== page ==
Cool Laser Therapy achieves deeper, more effective tissue penetration.
Cool Laser Therapy - Pay-per-minute
Safe, non-invasive Cool Laser Therapy by Theralase on a pay-per-minute program
Pay per use based on amount of minutes used per month.
No limit on the minutes used.
Benefits of Cool Laser Pay-per-Minute Program
- Lifetime Warranty Program
Includes: Patient materials, healthcare practitioner, athlete and patient testimonials, marketing on the Theralase® website and digital assets directed to patients to help drive patient traffic to your clinic
- Premium marketing package 2023
Includes: Patient materials, healthcare practitioner, athlete and patient testimonials, marketing on the Theralase® website, social media and digital advertising directed to patients to help drive patient traffic to your clinic
- Theralase® Certified Cool Laser Therapy Center signage****
Allows prominent display of signage at your clinic letting your patients know that you meet the highest standards in delivering Theralase® CLT treatments
- Ongoing clinical protocol, technical and operational support, training and certification
- Licensed Healthcare Practitioner (“LHP”) webinars and seminars
- Updated clinical protocols, software and firmware upgrades
Yes. Low-level laser therapy (LLLT) can be applied safely in patients with ICDs. ICDs are prescribed for people who have a faster than normal heart rate, or tachycardia, as well as for patients suffering from ventricular fibrillation. These devices cannot be influenced by photons. The only exception is any light therapy device that also uses electrical stimulation.
It is recommended that you clean the laser probe surface in between patients using isopropyl alcohol.
Yes. The application of low level laser light transcranially is safe. To date, there have been no reports of major safety issues or side effects after transcranial laser treatment.
Researchers are generating positive results in the treatment of traumatic brain injuries and neurodegenerative diseases such as Alzheimer’s disease and stroke.
No. There are two general types of medical lasers: heat generating lasers which cut through tissue and damage tissue and non-thermal lasers such as the Theralase® Cool Laser Therapy which stimulates tissue repair, reduces inflammation and eliminates pain.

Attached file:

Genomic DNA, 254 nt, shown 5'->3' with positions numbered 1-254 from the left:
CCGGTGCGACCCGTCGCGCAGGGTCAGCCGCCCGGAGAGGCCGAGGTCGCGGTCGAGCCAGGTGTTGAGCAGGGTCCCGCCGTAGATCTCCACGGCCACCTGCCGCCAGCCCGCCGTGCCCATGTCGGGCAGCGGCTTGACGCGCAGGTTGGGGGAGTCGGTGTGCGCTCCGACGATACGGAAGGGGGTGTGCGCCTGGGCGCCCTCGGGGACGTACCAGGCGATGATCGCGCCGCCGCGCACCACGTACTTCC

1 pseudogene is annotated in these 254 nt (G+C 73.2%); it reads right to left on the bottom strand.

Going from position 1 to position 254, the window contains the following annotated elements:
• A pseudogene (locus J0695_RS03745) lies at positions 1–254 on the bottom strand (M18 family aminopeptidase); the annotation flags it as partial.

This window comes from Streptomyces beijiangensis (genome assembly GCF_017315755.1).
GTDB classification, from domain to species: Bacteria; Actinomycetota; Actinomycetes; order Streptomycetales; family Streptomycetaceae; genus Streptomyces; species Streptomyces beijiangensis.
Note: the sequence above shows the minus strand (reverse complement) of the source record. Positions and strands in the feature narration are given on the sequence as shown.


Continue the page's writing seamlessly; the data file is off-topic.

Theralase® lasers are Class 3B lasers which are used specifically for tissue stimulation and not strong enough to damage cells. Unlike Class 4 lasers, Theralase® Cool Laser Therapy does not produce heat.
Although LED lights are cheaper and easier to run electrically, their capabilities fall well short of pure laser light. LEDs exhibit very little capacity in penetrating tissue at the surface of the skin, which is critical to laser phototherapy. An LED light source simply does not have sufficient power available to ensure delivery of the required energy to various depths of tissue to enable healing.
Will LEDs work on superficial tissue?
Yes, but only if left long enough to allow sufficient energy to work its way into the tissue.
Theralase® Cool Laser Therapy uses a total of 9 laser diodes in its multi-probe. The 905 nm laser diodes allow you to superpulse the energy, providing the Theralase® system with 100,000 mW of energy which is critical to ensuring deep delivery of photon energy up to five inches into the tissue being treated.
The following are reasonable reasons why a patient may feel pain or soreness after therapy:
1. If an area is severely injured (i.e.: major trauma, post-surgical or severe nerve damage) then the treatment may be “reawakening” the nerves in the area, and therefore, increasing sensation. In other words, the laser treatments may be stimulating more activity within an injured area (e.g. increased nerve activity, improved blood flow, etc.).
2. If the area is not severely injured, then overtreatment is most likely the root cause, especially if they complain of dull pain, soreness or lack of mobility after treatment. In this case, as a general rule of thumb, we recommend that the power levels are reduced by 10 to 15 mW increments.
3. A third reason is that because the laser diodes emit over very small areas, they may be “sitting” right on top of a nerve and cause the patient pain during treatment. This is quickly resolved by moving the laser head a quarter of an inch in any direction to remove the laser diode from emitting directly over a nerve.
4. Lastly, too much power over too dark of skin causing localized heating.
Practitioners should exercise caution when applying LLLT in the presence of dark tattoos. Tattoos are heavy metal inks injected into the dermis to provide decorative designs for the recipient. The black and dark blue inks, quite often used, will tend to block red and near infrared light from penetrating into the tissue. This build-up of laser light in the dermis (where a lot of the nerve receptors are) will (depending on the power level) cause the patient to react and respond that the laser treatment feels warm or even hot.
• One of the solutions is to try to stay away from the tattooed area by 1⁄2” thus avoiding “heating up” or building energy into the dermis.
• Another solution is to treat the tattooed area as African American skin (dark skin) and to lower the average power by 50%, to lower the incident energy entering the dermis, to allow dissipation of the heat prior to “heating up” the area. Both suggestions will work, if the patient responds that the treatment feels excessively warm or hot.
• If treatment is still painful, remove the probe from direct contact and treat ~15 mm from the surface of skin.